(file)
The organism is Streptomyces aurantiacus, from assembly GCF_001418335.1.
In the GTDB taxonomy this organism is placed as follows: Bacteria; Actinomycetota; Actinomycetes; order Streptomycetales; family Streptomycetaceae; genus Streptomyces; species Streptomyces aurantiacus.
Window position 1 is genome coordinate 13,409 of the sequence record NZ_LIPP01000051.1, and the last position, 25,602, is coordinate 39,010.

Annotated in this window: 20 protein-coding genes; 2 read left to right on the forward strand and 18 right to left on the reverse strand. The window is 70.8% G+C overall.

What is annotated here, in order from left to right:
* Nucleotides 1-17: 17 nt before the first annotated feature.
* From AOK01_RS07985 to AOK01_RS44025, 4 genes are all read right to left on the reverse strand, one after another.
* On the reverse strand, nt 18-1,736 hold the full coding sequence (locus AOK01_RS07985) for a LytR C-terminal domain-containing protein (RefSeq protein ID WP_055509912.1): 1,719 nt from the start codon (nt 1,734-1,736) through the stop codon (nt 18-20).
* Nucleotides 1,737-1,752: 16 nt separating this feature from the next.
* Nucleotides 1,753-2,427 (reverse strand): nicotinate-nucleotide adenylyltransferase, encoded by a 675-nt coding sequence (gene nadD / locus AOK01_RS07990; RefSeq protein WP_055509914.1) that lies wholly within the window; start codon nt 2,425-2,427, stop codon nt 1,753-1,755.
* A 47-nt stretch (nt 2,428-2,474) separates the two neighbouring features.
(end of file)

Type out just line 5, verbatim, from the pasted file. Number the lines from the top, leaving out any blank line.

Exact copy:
What is annotated here, in order from left to right: